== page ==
Duke takes bold step in NIL landscape

The Blue Devils hired former Nike and NBA marketer Rachel Baker as their first GM

Duke's hiring of Rachel Baker as the basketball program's first general manager could help the program retain players like Trevor Keels (1) and Wendell Moore Jr. (0) when their NBA prospects are not as high as someone like Mark Williams (15). (Tony Avelar / AP Photo)

When UNC and Duke played in the Final Four, the two teams were separated by a mere four points.

Once the season ended, however, the distance between the programs seemed to be a chasm.

It was business as usual at Duke, known for more than a decade for its reliance on one-and-done players who leave for the NBA following their freshman season. Sure enough, when the deadline for remaining in the draft passed, three Blue Devils freshmen — Paolo Banchero, AJ Griffin and Trevor Keels — had departed for the league, joining fellow early entries in sophomore Mark Williams and junior Wendell Moore Jr.

Over at North Carolina, however, the situation was hardly normal. Armando Bacot, who just missed winning ACC Player of the Year, and Caleb Love, a guard who carried the Tar Heels to wins with some explosive scoring outbursts during UNC’s tournament run, both announced they were returning to Carolina for one more run at the championship. RJ Davis, another productive guard, and Leaky Black, a senior given an extra year of eligibility due to the COVID season of 2020-21, also chose to return. Neither was a sure thing.

Just like that, Carolina was set to return, nearly intact, while Duke turned to its stellar incoming freshman class, as well as a group of transfers, to rebuild, as it’s done ever since Kyrie Irving wore dark blue.

The contrast couldn’t have been starker. UNC, long known as proponents of the old-school approach under former coach Roy Williams, has embraced the new college landscape, creating a framework to help support student-athletes looking for income from the NCAA’s new Name, Image and Likeness (NIL) rules. While figures have not been released, there is widespread speculation that Love and Bacot will both be able to earn well over six figures while remaining in Chapel Hill for another year, matching or exceeding a potential G-League salary should they not be drafted in the first round.

While that wouldn’t have been enough to keep Banchero or Griffin at Duke — both are expected to be high picks in the draft and earn the chance at generational wealth — Keels and Moore in particular may have been lured to return to Duke had a similar framework existed with the Blue Devils.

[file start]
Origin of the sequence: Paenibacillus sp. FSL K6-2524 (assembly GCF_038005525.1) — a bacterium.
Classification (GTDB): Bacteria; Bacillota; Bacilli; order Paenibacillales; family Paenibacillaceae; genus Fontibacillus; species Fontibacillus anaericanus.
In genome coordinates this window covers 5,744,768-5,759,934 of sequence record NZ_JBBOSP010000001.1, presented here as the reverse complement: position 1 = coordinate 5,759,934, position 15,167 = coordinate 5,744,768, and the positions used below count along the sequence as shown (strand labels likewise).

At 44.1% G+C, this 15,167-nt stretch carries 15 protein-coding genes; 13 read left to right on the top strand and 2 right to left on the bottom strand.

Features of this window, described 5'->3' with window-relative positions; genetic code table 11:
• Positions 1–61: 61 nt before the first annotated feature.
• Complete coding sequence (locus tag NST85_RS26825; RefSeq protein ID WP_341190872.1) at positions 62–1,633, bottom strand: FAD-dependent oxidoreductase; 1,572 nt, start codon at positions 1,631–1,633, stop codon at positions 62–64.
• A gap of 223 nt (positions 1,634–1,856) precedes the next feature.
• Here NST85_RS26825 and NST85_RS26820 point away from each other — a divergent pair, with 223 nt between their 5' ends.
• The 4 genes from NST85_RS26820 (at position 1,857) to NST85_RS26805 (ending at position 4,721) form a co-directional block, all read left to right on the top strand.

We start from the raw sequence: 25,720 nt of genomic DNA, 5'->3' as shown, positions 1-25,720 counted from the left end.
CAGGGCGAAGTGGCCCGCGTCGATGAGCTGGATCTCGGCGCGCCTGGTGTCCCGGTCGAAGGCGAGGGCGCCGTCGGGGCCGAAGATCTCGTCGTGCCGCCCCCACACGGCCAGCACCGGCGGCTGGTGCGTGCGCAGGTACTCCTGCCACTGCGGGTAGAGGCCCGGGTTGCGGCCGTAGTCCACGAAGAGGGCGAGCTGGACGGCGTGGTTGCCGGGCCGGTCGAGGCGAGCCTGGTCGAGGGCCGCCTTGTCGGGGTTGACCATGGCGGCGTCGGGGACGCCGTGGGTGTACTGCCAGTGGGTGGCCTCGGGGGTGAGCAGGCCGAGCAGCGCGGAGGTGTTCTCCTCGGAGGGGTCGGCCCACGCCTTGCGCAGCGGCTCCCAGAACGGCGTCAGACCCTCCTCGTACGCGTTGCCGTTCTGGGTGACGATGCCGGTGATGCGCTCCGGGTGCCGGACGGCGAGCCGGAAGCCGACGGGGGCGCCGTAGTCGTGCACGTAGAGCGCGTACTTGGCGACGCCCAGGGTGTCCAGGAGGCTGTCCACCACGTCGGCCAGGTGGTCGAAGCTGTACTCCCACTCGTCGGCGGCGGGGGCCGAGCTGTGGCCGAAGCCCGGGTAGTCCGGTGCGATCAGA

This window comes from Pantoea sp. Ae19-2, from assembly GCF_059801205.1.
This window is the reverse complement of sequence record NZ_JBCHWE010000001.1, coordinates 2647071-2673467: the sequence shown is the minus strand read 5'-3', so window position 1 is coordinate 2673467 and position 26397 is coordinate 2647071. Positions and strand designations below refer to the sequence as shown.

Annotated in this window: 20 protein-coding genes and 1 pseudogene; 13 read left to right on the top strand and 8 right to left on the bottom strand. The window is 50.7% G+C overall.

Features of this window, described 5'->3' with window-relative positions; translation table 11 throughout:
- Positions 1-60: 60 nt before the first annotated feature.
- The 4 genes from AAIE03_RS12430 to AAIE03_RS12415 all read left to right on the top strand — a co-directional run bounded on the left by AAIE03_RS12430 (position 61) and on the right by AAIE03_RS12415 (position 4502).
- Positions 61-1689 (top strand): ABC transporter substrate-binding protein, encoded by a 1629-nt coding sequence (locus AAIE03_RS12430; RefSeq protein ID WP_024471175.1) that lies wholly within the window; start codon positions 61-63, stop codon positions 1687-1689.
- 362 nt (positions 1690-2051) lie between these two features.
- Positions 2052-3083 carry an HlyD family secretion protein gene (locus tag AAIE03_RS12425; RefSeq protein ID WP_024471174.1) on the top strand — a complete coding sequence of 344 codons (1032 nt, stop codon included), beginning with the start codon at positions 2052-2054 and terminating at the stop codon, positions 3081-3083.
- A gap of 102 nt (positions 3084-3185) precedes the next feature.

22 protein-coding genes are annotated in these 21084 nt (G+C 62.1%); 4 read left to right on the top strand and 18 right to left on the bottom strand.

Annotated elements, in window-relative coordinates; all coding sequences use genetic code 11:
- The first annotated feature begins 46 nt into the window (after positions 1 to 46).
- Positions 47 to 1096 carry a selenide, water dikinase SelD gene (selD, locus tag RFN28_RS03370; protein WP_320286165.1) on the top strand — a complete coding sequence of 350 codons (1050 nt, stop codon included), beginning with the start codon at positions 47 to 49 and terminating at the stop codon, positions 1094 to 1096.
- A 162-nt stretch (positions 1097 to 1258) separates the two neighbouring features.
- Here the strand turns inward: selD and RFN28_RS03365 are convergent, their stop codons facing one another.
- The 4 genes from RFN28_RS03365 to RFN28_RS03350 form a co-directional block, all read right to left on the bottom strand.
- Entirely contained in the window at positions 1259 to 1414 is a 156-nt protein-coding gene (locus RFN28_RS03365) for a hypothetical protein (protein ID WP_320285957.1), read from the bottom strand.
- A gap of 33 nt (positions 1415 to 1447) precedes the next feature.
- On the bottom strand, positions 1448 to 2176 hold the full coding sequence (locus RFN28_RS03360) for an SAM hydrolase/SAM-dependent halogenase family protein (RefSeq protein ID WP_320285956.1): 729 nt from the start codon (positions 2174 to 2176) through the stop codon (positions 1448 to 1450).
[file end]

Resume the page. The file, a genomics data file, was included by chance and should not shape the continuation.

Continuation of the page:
New Duke coach Jon Scheyer has taken steps to ensure that future underclassmen don’t have to face the NBA decision without an NIL safety net in place.

Scheyer announced last week that Duke became the first NCAA team to hire a general manager, tapping Rachel Baker to fill that role.

As GM, Baker will “specialize in helping players enhance their personal and professional skill sets, capitalize on strategic partnerships, including NIL opportunities, and work to support players in navigating the opportunities and challenges that come with being a student-athlete at the highest level,” according to a release from the school.

In other words, Baker will be working to construct that safety net, making sure that Duke has the NIL opportunities that other programs have enjoyed for the last year.

Baker is more than suited for the role. She’s spent eight years working for Nike and one in the NBA, focusing on sports marketing initiatives. Many of the Duke players will be familiar with her through her work for Nike’s Elite Youth Basketball League, the summer league that most top high school recruits play in to help build exposure.

Baker has also worked with NBA superstar Kevin Durant to help develop strategic marketing initiatives with Nike.

In other words, potential Duke recruits now have the option of having their NIL marketing efforts supported by someone who has worked at two of the best marketers in the business — Nike and the NBA — and has helped Durant maximize his marketing opportunities.

“The state of college basketball is growing and changing at an exponential rate,” Scheyer said in the release. “Rachel is a one-of-a-kind talent with unique experience that will provide our players and their families with an unparalleled resource and partner as we navigate new frontiers of college basketball together. Through her work in the NBA and at Nike, she brings nearly a decade of expertise in the business of basketball to our staff, as well as her gifts in relationship and community building, leadership development, and experiential marketing. We can’t wait to see all she brings to our program in this newly-created position.”

“I could not be more excited to join Jon Scheyer and the entire Duke Basketball family,” Baker said. “We’re in the middle of such a transformative moment — not only for Duke, but for the college basketball landscape — and the chance to be part of it is the opportunity of a lifetime. Duke Basketball has remained rooted in honoring our storied history while writing the future of the game. I am humbled and honored to join this tradition and can’t wait to get started.”

The move should help Duke close the NIL gap on the competition.

Now, if only Baker could do something about those four points.